Soro Soro Aaron Lee

All the squeeeeeee noises in the world aren’t enough to capture how painfully adorable every last thing is at Soro Soro Coffee & Dessert.

The cheesecakes have kitten faces. The chocolate Earl Grey cake—a splash of ganache frosting with googly eyes—looks like a sprite from Spirited Away turned into a confection. Oat milk and matcha lattes are served on a wooden tray, with fluffy smiling bears traced into the foam on top and a single cream puff on the side.

Calling food #instaworthy is lazy writing, but I will say I’m guilty of taking about one million selfies of me with their miniature chocolate cheesecake adorned with ears as I sip thyme-infused black iced tea through a pink heart-shaped straw. And there’s no way you won’t be tempted to video yourself pouring espresso over the snow affogato ($8.50): a two-foot-high pile of white cotton candy over a bowl of vanilla ice cream, which slowly collapses as the bitter brew trickles through the sugar. It’s all sooooo cuttteeee aguggghhh I can’t stand it.

It’s also really good.

Soro Soro is the work of Tae Kim and his wife, Bobae Choi, both Korean natives in their mid-30s who emigrated to the US and ran similar cute cafés in Arcadia and Cerritos, California. In 2017, they sold the business and hopped in an RV to tour the US for five months. They landed in Portland, Kim says, because they liked it best.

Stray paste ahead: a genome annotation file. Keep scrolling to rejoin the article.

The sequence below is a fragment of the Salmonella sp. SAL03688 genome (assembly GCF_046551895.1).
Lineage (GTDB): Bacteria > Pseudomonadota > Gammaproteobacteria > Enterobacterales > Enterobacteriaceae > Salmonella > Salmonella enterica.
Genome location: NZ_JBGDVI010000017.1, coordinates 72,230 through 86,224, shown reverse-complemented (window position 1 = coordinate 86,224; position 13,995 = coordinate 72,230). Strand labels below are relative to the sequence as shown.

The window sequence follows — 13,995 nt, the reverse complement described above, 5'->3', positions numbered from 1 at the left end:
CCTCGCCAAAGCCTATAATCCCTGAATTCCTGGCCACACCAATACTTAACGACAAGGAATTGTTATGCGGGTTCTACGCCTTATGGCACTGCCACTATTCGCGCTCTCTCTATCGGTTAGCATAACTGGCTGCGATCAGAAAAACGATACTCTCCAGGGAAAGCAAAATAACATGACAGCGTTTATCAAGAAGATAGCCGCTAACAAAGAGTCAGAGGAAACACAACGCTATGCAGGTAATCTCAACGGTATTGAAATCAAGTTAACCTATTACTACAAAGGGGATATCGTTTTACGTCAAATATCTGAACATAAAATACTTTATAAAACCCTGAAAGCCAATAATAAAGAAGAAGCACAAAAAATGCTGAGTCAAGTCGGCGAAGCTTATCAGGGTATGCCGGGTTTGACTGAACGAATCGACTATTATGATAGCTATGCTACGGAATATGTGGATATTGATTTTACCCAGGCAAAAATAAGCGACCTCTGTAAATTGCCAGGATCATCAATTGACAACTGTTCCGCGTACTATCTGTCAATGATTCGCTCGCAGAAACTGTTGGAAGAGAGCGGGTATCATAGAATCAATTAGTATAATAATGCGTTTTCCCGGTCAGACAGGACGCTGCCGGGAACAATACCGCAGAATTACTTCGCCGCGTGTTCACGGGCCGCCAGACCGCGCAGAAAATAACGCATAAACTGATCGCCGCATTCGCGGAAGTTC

The couple had their sights set on Beaverton to open their new Soro Soro, but Kim says they couldn’t find a spot, so when they found a space at East Burnside and 22nd, they jumped. And by opening in the heart of trendy East Burnside, they tapped a nerve: Each time I’ve visited, the café has been filled with families, study-abroad students, and enchanted neighbors.

Soro Soro Aaron Lee

“It’s been really hot,” Kim says, adding that the couple have put some new menu items on hold while they adjust to the crowds. “We knew there will be some customers who like cute design lattes, but it was a lot more than our expectations.”

Drawing from Korean café culture, there are sweet milk teas with assam or Earl Grey; espresso drinks made with Stumptown beans; and iced, hot, and honey tea options. The desserts, all designed by Choi, trend toward subtle, not overly sweet flavors (except that snow affogato, but that’s sugar melted onto ice cream).

That subtlety makes it surprisingly easy to eat an entire small cheesecake ($7) or that Earl Grey chocolate cake ($6). In a few other cases, the results are just a touch flavorless, like a sweet potato cake ($7.50), or the six-layer rainbow cake ($6.50), each layer dyed an intense hue and topped with a frosting cloud.

Soro Soro’s space is also painfully adorbz, with little cat figurines and paintings tucked into nooks in the open, white-walled space. It would have been easy for Kim and Choi to create a style-only space to bring in the influencer demographic, but from the personalized service, extra touches, and tasty creations, they’ve provided a lot of great substance, too.